Advancements in technology are no longer earth-stopping events. In fact, we barely blink as computers, phones, tablets, and the internet get faster and more intuitive. But while kids seem to adapt to these changes quickly, we may not realize how much these changes affect them.
During this episode of One-on-One with Steve Adubato, the show host visits the Healthcare Foundation of New Jersey. While there, Adubato speaks with Ivan Lamourt, PsyD., assistant headmaster of St. Benedict’s Preparatory School. The two discuss teen bullying and abuse, and the impact both social media and technology have on kids today; and why now, more than ever, boys need to learn lessons in empathy.
Teaching Empathy in the Digital Age of Social Media
St. Benedict’s is a college prepatory school in Newark. It is an all-boys school for grades seven through twelve. It offers young men a comprehensive curriculum and prepares them for college and life beyond secondary education.
Lamourt explains that many of the children at the school are aware of, or have experience with, violence or bullying. With this in mind, part of the school’s mission is to mentor boys in compassion and empathy.
“Part of working with young men is teaching them how to have empathy and how to be vulnerable,” says Lamourt; though he admits this is very difficult. “We’re only born with a certain amount of genes that help us with empathy, but you can actually teach it. And people can grow in their ability to be empathetic towards each other. But if I am raised in this very traumatic sort of environment, of course I am going to act that out.”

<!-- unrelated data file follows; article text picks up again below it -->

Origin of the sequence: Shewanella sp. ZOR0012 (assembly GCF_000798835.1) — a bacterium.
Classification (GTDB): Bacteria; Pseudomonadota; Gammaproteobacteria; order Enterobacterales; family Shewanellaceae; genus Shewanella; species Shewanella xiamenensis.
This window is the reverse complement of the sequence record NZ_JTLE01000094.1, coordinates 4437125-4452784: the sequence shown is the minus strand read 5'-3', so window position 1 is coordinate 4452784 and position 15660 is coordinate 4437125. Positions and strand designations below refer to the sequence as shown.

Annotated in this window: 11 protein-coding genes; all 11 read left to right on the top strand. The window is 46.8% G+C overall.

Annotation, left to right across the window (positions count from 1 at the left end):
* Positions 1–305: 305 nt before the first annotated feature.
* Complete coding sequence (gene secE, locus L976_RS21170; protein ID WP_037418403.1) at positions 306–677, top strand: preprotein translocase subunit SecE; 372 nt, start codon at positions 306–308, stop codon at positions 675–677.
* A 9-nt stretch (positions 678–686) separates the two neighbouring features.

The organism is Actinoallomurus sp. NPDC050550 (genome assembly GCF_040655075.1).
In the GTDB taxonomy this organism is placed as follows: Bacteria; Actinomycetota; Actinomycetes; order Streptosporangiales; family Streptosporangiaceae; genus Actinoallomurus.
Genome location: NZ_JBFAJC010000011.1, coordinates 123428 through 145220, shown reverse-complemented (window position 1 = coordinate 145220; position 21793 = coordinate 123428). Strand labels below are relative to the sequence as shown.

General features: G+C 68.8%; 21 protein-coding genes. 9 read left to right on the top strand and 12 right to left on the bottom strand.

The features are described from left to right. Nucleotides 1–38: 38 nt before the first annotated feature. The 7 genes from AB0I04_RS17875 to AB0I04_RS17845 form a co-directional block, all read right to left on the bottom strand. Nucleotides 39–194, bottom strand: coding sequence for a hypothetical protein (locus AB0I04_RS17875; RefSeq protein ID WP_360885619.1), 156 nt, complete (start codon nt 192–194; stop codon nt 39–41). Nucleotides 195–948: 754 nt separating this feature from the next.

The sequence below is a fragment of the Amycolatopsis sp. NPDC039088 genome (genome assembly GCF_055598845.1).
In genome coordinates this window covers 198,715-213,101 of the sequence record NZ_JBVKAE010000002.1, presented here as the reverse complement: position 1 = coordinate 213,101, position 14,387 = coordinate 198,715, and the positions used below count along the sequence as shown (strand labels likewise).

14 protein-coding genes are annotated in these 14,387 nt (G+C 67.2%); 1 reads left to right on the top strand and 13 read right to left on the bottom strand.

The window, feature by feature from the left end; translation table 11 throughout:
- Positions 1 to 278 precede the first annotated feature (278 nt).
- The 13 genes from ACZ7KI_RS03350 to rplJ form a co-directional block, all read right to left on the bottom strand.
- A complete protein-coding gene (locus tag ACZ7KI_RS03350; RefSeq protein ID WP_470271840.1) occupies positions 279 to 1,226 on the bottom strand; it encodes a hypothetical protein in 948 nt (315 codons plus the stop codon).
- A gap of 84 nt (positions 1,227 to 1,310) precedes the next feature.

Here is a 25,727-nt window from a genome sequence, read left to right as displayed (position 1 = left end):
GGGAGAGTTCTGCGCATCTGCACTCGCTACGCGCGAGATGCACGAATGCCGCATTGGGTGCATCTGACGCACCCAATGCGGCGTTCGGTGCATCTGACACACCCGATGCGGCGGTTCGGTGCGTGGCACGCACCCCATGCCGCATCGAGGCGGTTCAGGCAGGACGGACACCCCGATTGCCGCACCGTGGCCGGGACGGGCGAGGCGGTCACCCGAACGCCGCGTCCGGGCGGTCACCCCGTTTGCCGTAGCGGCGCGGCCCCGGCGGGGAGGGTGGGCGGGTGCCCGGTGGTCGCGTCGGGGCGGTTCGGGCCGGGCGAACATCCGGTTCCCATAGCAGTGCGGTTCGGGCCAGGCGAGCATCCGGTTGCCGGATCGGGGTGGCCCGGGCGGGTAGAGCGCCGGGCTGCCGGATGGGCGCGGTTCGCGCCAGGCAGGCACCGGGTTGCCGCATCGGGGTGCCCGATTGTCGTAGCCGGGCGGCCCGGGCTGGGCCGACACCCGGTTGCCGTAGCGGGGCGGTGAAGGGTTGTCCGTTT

Children often use technology to act out and even to bully others. In an unintended way, these new forms of communication actually make it harder for people to connect.
“The whole issue with cell phones and technology is that it’s all so disconnecting,” Lamourt tells Adubato. “Our ability to be empathetic starts right here; me being able to look at you and to feel you and to connect with you on a human level. I can’t do that via the phone.”
Lamourt says this makes it so much easier for bullies to hide; it is less likely that the bullies will face any sort of retribution.
Want to learn more about the impact technology is having on today’s youth? Check out this edition of One-on-One with Steve Adubato.
After that, click here for more stories that impact New Jersey residents.
Images: © One-on-One with Steve Adubato / Caucus Educational Corporation